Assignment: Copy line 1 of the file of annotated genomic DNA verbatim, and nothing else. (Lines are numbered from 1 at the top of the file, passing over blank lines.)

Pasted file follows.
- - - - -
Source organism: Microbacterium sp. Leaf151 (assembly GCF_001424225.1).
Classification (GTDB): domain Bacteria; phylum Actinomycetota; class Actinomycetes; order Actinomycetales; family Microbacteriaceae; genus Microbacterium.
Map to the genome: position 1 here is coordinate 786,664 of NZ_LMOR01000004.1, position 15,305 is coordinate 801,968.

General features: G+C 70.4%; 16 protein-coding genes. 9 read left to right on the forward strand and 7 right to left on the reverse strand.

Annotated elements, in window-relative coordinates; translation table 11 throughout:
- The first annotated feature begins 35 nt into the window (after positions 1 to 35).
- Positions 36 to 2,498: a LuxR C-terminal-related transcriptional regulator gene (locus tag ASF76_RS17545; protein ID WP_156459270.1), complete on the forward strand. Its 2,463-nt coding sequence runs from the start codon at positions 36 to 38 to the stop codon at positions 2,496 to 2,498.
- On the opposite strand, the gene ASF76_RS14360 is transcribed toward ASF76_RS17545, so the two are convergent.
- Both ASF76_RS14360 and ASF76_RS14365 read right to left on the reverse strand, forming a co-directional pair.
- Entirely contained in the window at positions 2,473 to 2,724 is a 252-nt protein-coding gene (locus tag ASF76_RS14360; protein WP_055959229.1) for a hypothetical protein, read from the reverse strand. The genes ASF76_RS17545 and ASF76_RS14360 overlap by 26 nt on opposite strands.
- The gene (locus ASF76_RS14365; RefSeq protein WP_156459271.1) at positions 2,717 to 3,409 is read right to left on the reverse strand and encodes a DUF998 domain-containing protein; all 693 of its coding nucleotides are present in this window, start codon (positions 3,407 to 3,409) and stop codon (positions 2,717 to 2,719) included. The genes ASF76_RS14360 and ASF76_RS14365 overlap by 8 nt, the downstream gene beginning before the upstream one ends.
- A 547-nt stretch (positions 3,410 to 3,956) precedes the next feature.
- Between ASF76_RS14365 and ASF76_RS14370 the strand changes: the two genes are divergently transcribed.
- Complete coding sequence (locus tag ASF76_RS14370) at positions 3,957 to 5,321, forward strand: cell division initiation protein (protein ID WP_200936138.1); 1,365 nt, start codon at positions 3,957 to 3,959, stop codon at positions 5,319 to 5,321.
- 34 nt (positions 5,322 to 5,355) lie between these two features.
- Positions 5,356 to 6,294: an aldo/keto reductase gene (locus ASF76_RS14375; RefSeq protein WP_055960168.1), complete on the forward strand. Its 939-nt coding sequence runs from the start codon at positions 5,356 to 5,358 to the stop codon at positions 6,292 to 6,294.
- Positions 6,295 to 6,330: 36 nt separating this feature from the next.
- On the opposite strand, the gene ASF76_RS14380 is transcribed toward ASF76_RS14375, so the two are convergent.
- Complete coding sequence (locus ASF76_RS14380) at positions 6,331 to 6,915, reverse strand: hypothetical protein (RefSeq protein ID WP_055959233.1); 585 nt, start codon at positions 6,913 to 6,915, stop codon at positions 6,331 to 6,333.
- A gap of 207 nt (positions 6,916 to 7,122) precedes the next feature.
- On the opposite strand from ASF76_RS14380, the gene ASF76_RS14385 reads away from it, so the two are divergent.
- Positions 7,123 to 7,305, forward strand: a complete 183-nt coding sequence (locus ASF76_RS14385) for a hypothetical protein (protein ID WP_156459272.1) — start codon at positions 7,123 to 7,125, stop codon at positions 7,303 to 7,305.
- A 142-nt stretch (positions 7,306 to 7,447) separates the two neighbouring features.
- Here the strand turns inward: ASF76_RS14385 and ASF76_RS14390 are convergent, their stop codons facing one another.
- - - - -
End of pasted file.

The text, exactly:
Source organism: Microbacterium sp. Leaf151 (assembly GCF_001424225.1).